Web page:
• While gibberish is bad, keep in mind that sometimes respondents may not have an opinion and they’re just typing gibberish to get to the next question. In my opinion, if this is the only evidence of a bad respondent, the poor open-end should simply be cleaned and the respondent should not necessarily be removed for poor quality.
  • Keep in mind that many respondents do not have an opinion on an open-end or simply select “don’t know.” That’s okay and it is fine to include them in the research. We should not be removing respondents simply because they do not have a rich open-end. There are exceptions; for example, if that’s the purpose of the research or they only want to recruit people that have strong opinions.
  • We recommend not forcing respondents to answer open-ended questions.

dd_dataquality_pooropenend

Fraudulent–Don’t appear to be who they say they are:

  • This is a rampant problem in B2B studies. It’s easy for a respondent to say they are a CEO and answer like a CEO without actually being one. Ideally, our partners are validating high-level, high CPI type respondents via mobile or their LinkedIn profile, or through some other method. Unfortunately, most are not.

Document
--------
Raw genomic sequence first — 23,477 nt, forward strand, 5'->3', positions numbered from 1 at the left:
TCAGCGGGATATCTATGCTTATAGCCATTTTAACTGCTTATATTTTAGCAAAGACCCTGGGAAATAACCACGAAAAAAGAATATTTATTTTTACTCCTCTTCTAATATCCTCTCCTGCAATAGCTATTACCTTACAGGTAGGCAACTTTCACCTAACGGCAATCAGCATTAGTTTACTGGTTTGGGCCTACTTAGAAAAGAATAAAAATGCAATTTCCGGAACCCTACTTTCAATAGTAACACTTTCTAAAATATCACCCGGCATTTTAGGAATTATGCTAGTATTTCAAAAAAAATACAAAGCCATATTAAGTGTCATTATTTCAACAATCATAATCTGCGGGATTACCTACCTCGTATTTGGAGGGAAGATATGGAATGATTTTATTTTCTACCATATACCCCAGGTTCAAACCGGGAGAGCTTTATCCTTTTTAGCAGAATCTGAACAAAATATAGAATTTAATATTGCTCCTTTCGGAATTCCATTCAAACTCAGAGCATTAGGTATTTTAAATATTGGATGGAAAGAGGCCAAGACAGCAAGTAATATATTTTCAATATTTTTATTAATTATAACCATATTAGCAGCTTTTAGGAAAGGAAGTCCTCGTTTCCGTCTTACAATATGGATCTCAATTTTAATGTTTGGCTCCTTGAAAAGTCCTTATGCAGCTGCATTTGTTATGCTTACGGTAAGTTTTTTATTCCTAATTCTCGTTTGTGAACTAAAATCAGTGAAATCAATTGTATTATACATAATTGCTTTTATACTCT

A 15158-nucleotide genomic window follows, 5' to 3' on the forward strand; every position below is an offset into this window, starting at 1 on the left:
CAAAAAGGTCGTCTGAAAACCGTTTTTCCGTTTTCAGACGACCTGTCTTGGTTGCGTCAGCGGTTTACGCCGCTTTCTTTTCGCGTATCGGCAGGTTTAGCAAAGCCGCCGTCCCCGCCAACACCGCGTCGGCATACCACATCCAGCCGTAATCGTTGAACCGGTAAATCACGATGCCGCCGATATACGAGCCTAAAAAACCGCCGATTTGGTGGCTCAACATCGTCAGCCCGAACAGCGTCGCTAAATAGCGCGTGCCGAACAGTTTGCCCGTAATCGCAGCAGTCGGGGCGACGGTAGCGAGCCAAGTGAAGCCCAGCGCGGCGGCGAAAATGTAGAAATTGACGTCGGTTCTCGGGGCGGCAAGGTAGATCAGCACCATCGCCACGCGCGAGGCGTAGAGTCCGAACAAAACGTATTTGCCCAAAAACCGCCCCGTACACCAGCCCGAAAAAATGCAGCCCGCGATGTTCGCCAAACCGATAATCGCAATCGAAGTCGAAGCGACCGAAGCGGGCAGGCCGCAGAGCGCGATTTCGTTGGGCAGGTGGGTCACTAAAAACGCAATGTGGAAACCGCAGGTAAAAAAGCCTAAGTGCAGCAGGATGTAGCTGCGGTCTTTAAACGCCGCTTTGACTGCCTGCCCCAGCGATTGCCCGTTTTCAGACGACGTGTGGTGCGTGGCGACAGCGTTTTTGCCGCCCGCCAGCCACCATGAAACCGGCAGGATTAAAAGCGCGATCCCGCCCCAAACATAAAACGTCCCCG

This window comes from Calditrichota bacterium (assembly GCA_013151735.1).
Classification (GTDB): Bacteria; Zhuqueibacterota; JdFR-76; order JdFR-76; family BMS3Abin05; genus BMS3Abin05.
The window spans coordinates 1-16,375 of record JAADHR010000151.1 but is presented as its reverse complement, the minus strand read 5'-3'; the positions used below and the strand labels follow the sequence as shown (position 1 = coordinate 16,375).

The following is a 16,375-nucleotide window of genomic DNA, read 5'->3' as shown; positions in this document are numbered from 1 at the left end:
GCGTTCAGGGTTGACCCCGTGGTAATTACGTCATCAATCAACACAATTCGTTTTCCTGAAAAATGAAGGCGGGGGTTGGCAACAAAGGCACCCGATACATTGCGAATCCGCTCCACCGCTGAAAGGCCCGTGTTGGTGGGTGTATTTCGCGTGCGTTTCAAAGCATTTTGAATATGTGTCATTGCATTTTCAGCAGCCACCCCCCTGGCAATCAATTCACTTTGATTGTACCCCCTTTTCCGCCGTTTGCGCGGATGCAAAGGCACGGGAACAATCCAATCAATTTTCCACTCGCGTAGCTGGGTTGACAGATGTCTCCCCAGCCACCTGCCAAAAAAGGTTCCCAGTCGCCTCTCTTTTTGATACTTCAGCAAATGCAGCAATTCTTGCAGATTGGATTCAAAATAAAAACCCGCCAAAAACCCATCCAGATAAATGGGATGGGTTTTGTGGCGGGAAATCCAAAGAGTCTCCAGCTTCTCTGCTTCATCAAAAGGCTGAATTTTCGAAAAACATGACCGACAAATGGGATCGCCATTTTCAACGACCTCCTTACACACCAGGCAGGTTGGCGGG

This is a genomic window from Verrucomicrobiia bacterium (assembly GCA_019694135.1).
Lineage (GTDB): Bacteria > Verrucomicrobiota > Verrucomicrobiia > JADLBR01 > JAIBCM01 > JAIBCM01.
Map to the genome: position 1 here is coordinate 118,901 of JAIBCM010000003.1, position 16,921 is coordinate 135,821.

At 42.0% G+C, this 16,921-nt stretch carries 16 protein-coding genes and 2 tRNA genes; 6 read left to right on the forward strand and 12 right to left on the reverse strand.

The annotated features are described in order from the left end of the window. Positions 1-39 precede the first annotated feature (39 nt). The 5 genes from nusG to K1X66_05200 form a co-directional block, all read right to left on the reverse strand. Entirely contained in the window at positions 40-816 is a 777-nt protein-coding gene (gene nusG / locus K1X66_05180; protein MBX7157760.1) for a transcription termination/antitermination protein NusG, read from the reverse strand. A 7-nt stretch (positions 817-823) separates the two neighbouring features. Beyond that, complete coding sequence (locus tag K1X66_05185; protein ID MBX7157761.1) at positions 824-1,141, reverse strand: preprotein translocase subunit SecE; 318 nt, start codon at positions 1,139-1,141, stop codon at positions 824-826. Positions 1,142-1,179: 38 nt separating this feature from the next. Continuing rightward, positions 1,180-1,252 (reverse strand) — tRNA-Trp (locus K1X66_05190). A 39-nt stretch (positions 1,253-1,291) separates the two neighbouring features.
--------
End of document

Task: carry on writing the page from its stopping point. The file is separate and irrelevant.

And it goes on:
• I would recommend all B2B studies have some sort of “test” question to ensure they are who they say they are.
  • Logic checks are a great way to check. A CEO of a Fortune 50 company is not going to be 19 years old.
  • Examine open-ends for quality/relevancy and do lots of logic checks.

In summary:

  • If you’ve read this far, you likely care as much about data quality as we do and we’d love your feedback, even if you disagree.  We’re still learning and welcome the opportunity to discuss.
  • We recommend having a clear set of quality standards a priori, before looking at the data.
  • We recommend using multiple quality failures before removing a respondent.
  • We recommend engaging your sample partner with their thoughts on data quality:  how do they recruit?  How do they identify a poor respondent?  What do they do when they identify a poor respondent?
  • The best way to increase the quality in respondent answers is to increase the quality of questionnaires – everyone throughout the process should take the survey they’re administering and think of ways to make it better and more engaging.  Response rates are diminishing and we need respondents!

Sincerely,

The EMI Team